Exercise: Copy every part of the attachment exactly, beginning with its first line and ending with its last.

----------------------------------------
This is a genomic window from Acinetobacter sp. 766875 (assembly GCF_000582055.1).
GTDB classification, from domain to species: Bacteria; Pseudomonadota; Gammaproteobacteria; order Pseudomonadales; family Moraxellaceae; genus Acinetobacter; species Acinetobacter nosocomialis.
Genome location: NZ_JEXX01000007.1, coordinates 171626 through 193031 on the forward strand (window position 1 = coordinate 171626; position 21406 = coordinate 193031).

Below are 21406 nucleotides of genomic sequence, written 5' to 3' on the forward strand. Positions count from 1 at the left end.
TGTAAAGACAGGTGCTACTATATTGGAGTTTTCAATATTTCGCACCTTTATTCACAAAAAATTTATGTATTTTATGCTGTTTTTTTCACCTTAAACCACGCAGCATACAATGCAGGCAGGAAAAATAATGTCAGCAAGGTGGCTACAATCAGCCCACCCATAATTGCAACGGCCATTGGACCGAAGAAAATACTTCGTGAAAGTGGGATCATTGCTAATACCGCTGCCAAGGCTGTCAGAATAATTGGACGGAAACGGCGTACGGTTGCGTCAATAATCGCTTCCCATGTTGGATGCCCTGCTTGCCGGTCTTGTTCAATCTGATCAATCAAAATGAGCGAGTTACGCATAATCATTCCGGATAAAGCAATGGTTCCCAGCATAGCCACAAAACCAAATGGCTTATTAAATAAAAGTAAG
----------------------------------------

This is a genomic window from Acinetobacter sp. 766875 (assembly GCF_000582055.1).
GTDB classification, from domain to species: Bacteria; Pseudomonadota; Gammaproteobacteria; order Pseudomonadales; family Moraxellaceae; genus Acinetobacter; species Acinetobacter nosocomialis.
Genome location: NZ_JEXX01000007.1, coordinates 171626 through 193031 on the forward strand (window position 1 = coordinate 171626; position 21406 = coordinate 193031).

Below are 21406 nucleotides of genomic sequence, written 5' to 3' on the forward strand. Positions count from 1 at the left end.
TGTAAAGACAGGTGCTACTATATTGGAGTTTTCAATATTTCGCACCTTTATTCACAAAAAATTTATGTATTTTATGCTGTTTTTTTCACCTTAAACCACGCAGCATACAATGCAGGCAGGAAAAATAATGTCAGCAAGGTGGCTACAATCAGCCCACCCATAATTGCAACGGCCATTGGACCGAAGAAAATACTTCGTGAAAGTGGGATCATTGCTAATACCGCTGCCAAGGCTGTCAGAATAATTGGACGGAAACGGCGTACGGTTGCGTCAATAATCGCTTCCCATGTTGGATGCCCTGCTTGCCGGTCTTGTTCAATCTGATCAATCAAAATGAGCGAGTTACGCATAATCATTCCGGATAAAGCAATGGTTCCCAGCATAGCCACAAAACCAAATGGCTTATTAAATAAAAGTAAG